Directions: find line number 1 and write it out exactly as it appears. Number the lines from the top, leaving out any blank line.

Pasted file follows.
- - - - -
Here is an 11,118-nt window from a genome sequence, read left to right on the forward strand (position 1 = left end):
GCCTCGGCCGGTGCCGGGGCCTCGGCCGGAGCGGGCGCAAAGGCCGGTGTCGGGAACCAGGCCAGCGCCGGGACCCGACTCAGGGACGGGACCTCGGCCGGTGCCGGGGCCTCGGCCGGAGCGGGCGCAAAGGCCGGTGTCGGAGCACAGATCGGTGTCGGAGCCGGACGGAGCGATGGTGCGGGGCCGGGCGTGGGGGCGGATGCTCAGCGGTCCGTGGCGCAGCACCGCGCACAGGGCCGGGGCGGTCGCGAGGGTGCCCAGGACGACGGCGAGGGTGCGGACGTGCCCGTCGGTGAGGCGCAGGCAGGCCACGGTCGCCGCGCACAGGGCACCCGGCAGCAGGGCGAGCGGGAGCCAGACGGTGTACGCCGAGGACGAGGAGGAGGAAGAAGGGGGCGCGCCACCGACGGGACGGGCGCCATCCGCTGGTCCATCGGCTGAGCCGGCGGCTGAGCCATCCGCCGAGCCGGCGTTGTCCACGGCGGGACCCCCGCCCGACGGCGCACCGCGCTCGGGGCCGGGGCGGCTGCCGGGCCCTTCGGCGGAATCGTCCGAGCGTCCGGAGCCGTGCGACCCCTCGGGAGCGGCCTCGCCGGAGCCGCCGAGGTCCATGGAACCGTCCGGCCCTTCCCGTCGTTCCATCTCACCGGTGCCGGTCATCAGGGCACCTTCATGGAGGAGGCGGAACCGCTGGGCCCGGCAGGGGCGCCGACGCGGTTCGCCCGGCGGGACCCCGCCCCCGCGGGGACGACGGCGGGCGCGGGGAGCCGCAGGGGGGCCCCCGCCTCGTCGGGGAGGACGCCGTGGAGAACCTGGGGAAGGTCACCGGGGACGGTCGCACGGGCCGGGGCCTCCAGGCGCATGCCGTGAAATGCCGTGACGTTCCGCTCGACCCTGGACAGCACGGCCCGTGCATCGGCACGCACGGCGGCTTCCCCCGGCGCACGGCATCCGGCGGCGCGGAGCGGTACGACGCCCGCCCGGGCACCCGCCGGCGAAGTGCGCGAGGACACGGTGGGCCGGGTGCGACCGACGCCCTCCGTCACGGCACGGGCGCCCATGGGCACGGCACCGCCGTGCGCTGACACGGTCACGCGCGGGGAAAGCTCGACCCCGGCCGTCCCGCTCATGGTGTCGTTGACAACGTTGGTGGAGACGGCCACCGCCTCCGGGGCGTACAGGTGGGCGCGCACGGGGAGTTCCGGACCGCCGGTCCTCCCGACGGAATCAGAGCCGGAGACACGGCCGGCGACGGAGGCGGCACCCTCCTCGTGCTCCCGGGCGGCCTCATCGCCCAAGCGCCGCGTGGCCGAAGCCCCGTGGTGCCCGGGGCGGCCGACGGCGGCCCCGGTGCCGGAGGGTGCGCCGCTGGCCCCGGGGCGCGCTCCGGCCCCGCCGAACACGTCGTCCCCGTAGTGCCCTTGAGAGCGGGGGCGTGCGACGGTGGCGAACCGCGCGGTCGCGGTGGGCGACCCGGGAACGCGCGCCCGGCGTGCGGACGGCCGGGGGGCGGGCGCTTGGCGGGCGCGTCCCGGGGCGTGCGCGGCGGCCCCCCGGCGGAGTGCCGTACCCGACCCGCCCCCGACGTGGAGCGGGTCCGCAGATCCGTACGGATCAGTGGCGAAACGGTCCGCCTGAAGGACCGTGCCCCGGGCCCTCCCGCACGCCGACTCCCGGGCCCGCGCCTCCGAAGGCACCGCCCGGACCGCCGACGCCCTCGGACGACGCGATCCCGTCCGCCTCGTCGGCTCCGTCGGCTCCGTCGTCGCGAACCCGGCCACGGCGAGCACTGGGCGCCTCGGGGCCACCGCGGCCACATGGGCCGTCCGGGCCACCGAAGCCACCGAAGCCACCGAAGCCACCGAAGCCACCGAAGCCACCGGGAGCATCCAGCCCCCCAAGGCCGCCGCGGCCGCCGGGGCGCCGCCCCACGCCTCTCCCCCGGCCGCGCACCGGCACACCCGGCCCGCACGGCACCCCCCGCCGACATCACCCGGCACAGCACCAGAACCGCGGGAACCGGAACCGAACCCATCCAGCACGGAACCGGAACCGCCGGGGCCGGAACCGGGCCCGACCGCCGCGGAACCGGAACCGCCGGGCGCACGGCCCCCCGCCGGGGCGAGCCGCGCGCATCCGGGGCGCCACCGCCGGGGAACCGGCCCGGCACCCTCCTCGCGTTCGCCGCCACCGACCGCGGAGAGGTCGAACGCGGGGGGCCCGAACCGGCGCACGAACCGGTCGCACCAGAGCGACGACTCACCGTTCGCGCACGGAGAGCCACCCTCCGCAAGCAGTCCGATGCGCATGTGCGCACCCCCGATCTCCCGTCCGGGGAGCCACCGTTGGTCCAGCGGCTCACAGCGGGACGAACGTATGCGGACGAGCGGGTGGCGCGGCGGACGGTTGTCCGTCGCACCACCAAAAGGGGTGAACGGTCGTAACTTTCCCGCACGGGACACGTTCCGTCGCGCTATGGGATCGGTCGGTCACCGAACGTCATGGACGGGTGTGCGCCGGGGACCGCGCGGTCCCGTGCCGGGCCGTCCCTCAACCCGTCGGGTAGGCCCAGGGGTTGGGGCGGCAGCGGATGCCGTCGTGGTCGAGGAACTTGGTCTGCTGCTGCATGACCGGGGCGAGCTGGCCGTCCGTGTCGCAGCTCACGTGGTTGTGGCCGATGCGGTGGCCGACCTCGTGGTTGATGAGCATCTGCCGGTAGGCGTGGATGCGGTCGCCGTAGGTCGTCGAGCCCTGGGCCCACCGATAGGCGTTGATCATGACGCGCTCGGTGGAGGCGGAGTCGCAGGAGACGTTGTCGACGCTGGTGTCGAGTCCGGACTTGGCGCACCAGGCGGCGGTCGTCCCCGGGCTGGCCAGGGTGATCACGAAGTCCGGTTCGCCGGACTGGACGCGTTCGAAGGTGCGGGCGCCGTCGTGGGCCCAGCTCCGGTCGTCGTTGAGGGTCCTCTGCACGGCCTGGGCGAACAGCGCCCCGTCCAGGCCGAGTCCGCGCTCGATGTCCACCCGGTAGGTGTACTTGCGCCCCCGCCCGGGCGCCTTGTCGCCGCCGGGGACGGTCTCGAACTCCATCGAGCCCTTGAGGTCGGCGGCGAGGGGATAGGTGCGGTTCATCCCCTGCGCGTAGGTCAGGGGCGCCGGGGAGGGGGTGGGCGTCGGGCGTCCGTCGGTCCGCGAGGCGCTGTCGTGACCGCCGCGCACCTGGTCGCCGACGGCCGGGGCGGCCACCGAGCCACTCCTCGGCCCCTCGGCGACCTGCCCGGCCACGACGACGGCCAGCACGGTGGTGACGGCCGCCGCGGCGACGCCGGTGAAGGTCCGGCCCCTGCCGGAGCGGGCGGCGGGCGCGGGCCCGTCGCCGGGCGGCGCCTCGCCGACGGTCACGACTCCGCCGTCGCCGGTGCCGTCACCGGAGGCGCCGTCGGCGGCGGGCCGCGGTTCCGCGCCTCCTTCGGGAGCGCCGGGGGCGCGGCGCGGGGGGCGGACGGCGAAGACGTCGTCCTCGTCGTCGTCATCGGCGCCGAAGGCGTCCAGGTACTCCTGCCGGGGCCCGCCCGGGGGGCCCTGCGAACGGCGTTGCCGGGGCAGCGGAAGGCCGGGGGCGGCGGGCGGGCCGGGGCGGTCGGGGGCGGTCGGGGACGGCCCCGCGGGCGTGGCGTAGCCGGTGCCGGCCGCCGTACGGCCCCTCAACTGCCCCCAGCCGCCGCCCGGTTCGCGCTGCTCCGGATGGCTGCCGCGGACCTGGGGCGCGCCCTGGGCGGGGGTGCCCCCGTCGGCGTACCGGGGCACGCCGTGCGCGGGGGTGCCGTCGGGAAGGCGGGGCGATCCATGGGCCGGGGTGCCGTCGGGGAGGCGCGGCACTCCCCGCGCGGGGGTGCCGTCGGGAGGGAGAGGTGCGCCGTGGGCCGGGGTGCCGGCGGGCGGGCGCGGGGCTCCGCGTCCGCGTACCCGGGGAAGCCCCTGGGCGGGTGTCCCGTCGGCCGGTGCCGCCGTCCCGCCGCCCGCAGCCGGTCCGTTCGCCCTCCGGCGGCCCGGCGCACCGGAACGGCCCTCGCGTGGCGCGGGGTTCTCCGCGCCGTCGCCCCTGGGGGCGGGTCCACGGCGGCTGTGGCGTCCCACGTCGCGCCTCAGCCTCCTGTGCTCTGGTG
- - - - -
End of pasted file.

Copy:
Here is an 11,118-nt window from a genome sequence, read left to right on the forward strand (position 1 = left end):